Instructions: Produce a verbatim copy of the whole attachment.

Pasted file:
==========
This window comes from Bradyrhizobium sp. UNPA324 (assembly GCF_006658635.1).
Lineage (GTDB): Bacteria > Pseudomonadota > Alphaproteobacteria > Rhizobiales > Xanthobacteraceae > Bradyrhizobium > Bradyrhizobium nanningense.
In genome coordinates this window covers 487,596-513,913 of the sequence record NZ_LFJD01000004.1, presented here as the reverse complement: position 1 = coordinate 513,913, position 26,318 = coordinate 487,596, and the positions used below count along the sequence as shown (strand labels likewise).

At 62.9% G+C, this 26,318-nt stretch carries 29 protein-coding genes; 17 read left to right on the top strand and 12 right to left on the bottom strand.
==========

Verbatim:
This window comes from Bradyrhizobium sp. UNPA324 (assembly GCF_006658635.1).
Lineage (GTDB): Bacteria > Pseudomonadota > Alphaproteobacteria > Rhizobiales > Xanthobacteraceae > Bradyrhizobium > Bradyrhizobium nanningense.
In genome coordinates this window covers 487,596-513,913 of the sequence record NZ_LFJD01000004.1, presented here as the reverse complement: position 1 = coordinate 513,913, position 26,318 = coordinate 487,596, and the positions used below count along the sequence as shown (strand labels likewise).

At 62.9% G+C, this 26,318-nt stretch carries 29 protein-coding genes; 17 read left to right on the top strand and 12 right to left on the bottom strand.